Meet the academic predicting the future of autonomous aircraft

As a child, Dr Ye Yuan from Swansea University was fascinated by helicopters and dreamt of flying one himself. But deafness in one ear meant he could not become a pilot. Now as an academic his ambition is to help develop air mobility vehicles that fly by themselves, to make cross-city connections swifter, cleaner and safer.

“Every time I carry out research into future urban air mobility systems, I am one step closer to my dream,” remarks Dr Ye Yuan, an aerospace engineering lecturer from Swansea University. He is convinced that one day electric vertical take-off and landing (eVTOL) aircraft will become a convenient and environmentally sustainable means of travel for people in and between urban centres. 

Ye Yuan grew up close to a helicopter airbase in the Chinese city of Jinan, which has a population similar to that of London, and would often watch helicopters take off and land. “I always thought helicopters were cool and looked great, and I wanted to fly one. 

“But when I was 16 or 17 years old I learnt that issues with my right ear meant I could never become a pilot, as you need to have hearing in both ears to pass the training and get your licence. So I thought, ok, what if the helicopter could fly all by itself?” 

After studying in China, he moved to the UK and became a post-doctoral researcher at Glasgow University specialising in aerospace engineering. Eighteen months ago he transferred across to Swansea University, while at around the same time securing £30,000 of funding for his work from the Department for Transport’s Transport Research & Innovation Grant programme delivered in partnership with Connected Places Catapult. 

The money helped to support his ongoing research into autonomous air mobility systems, and the Catapult also helped Ye Yuan to foster new connections.

“Securing the funding was very exciting for me and allowed me to continue my work. It was also proof that this area is worth investigating and that people want to see more. 

I am also grateful to the Catapult for introducing me to Professor Weisi Guo from Cranfield University, who is conducting research into artificial intelligence, and for putting me in touch with an aerospace company keen to share ideas.” 
Dr Ye Yuan

Ye Yuan is now developing a proposal for a Knowledge Transfer Partnership a programme which aims to transfer insights from research organisations into industry to develop innovative new products and services – and is looking to enrol on a Future Leaders Fellowship programme through UK Research & Innovation, with support from the Catapult.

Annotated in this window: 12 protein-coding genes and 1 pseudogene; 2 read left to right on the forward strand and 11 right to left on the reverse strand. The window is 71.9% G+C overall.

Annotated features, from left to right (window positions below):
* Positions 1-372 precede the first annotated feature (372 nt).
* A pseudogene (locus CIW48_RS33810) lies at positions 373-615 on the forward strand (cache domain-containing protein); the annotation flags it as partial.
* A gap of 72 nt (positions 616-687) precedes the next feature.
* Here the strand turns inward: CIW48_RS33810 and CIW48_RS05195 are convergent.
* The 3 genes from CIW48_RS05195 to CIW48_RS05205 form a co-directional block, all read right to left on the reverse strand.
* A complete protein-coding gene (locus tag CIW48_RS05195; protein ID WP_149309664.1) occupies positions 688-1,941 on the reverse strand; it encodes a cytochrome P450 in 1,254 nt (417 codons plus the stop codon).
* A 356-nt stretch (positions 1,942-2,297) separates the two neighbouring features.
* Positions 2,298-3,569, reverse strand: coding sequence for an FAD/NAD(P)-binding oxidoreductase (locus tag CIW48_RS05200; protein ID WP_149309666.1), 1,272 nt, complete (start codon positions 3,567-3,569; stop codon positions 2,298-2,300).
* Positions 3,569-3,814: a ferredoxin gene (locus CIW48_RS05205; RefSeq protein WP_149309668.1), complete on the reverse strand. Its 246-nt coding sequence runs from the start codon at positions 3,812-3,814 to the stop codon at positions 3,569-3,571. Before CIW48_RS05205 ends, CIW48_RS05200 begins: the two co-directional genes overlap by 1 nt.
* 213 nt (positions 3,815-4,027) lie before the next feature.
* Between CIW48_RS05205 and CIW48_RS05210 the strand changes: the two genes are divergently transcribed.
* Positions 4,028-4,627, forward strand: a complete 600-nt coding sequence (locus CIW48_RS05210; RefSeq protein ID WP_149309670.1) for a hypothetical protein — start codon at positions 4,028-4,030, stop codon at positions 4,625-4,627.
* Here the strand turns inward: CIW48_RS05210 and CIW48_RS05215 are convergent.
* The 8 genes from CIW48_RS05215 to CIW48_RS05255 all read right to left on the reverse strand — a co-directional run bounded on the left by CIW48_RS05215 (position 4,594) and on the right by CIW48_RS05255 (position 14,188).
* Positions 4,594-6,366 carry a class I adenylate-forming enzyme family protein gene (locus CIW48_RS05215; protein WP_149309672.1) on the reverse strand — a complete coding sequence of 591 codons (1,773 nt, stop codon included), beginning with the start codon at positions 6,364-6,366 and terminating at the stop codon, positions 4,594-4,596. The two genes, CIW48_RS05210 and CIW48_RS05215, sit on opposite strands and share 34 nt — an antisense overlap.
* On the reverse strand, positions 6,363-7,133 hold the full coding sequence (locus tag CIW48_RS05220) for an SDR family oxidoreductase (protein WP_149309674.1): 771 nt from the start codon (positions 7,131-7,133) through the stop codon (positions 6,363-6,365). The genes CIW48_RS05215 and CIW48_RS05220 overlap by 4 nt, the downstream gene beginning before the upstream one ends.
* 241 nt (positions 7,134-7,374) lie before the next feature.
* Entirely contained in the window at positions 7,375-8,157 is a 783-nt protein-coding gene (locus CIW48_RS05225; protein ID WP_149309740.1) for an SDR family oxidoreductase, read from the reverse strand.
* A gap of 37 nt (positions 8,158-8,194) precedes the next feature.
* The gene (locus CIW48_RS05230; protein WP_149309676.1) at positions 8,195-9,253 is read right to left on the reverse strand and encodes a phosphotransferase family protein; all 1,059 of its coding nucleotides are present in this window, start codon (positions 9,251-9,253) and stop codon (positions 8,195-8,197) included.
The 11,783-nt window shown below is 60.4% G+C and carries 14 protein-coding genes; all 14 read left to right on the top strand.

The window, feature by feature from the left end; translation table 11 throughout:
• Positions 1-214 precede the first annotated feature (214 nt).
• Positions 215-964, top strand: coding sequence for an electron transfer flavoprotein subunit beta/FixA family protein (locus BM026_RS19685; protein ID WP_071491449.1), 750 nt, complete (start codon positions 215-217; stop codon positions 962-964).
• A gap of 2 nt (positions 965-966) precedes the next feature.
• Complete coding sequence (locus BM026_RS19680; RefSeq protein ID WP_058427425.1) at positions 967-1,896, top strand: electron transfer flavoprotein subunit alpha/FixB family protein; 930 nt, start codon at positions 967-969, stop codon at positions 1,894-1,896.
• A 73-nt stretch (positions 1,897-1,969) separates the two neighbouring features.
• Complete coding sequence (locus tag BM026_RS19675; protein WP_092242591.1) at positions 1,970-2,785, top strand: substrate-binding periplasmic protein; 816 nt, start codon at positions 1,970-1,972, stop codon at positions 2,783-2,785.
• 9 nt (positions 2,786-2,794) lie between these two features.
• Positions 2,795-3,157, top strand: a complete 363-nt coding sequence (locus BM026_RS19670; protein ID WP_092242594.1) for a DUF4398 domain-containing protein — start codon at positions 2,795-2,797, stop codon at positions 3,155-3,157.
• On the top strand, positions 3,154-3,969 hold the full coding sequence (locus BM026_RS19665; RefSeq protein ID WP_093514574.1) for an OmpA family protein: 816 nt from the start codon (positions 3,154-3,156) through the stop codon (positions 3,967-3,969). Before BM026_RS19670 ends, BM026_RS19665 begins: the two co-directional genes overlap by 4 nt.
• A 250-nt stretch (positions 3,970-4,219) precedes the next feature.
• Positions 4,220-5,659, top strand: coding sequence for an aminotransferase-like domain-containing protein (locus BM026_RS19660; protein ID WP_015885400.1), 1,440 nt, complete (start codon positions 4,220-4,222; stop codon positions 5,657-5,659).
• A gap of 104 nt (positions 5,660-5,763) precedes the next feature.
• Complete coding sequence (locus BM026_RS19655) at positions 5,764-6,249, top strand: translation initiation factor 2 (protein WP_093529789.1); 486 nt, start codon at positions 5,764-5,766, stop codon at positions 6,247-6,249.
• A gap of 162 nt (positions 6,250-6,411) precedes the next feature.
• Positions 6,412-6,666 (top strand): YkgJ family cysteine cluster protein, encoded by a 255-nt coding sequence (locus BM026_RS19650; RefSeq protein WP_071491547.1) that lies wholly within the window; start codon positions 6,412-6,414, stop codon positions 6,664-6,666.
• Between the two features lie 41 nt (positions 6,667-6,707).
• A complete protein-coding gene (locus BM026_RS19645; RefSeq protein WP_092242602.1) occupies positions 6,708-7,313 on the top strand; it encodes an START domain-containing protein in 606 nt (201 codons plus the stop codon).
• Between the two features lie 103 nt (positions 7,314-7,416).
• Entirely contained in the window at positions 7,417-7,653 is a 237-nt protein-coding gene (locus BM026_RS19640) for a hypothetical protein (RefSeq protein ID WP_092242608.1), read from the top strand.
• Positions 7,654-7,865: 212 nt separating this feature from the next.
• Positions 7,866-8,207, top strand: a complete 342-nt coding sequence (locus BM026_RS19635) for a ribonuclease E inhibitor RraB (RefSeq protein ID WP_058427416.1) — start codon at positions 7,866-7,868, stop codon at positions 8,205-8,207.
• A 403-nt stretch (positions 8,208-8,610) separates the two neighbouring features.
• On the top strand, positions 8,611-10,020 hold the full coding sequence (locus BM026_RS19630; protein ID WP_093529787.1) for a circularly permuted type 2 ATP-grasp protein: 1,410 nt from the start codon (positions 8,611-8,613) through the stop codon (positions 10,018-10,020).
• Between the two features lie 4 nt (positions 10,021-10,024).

Outlining his future aircraft vision 

Ye Yuan hopes to one day see large numbers of unmanned aviation vehicles or helicopters criss-cross the skies. “It would be entirely reasonable to expect that they replace some car journeys and help to reduce traffic jams on the roads,” he says. “They will also complete journeys more quickly and help towards meeting our net zero commitment.” 

A key objective of his current research is to identify ways of ensuring that unmanned aircraft avoid collisions. He is also planning to allow members of the public into a flight similar at Swansea University to demonstrate how the technology would work and experience such a flight. 

“Some people think that unmanned aircraft only belong in science fiction movies, but I predict they will be seen in 30 years’ time.” 

Ye Yuan points out that removing the pilot from a helicopter or small aeroplane would significantly reduce the cost of private hired transport services to the public. That could make them more affordable, he says, compared to conventional taxis for trips across large and congested cities. 

His expects the longest autonomous aircraft flights to be no more than 200 miles, allowing travel between cities, but more typically would be used for journeys between 15 and 35 miles.  

Ye Yuan’s research falls broadly into three categories: the autonomous control of an unmanned air vehicle, aerodynamics and the need to reduce vibration, and the development of a new air traffic management system. 

“Airports today feature a control tower where people are in control, but in the future their operation could be totally autonomous, with a thousand small aircraft flying simultaneously.” 

He expects that passengers will arrange flights using a smartphone, in a similar way to how many city dwellers book minicabs. Systems currently being explored would allow aircraft to return swiftly to one of a series of vertical take off and landing sites in case of emergency.

Speaking up for academic researchers 

Ye Yuan recognises that some people may ask why an academic researcher from a university should take a lead in developing the use case for new transport technologies, rather than leaving it to an industrial company to carry out. “The problem is that companies want to make money quickly and see a profit almost immediately, whereas a researcher can be focused on a piece of work for ten or more years. 

“I’m very close to providing something that should help industrial companies in this area and like many researchers I meet in the UK, I’m willing to make that available to benefit not only companies themselves but society.”  

For other academics looking to explore a specialist area of research, he offers this advice: “Do something you like; not because you think it will lead to financial reward.” 

See details of Ye Yuan’s research and published work.

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